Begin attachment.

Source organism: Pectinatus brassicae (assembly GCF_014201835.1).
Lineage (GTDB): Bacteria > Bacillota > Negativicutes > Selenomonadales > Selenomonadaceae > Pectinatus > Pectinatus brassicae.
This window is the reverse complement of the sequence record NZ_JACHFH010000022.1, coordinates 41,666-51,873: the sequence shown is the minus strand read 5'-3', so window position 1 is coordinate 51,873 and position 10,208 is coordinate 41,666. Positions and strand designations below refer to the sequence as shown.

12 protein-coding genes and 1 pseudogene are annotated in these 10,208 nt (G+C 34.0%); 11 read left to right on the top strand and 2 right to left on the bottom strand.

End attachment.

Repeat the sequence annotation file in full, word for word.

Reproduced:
Source organism: Pectinatus brassicae (assembly GCF_014201835.1).
Lineage (GTDB): Bacteria > Bacillota > Negativicutes > Selenomonadales > Selenomonadaceae > Pectinatus > Pectinatus brassicae.
This window is the reverse complement of the sequence record NZ_JACHFH010000022.1, coordinates 41,666-51,873: the sequence shown is the minus strand read 5'-3', so window position 1 is coordinate 51,873 and position 10,208 is coordinate 41,666. Positions and strand designations below refer to the sequence as shown.

12 protein-coding genes and 1 pseudogene are annotated in these 10,208 nt (G+C 34.0%); 11 read left to right on the top strand and 2 right to left on the bottom strand.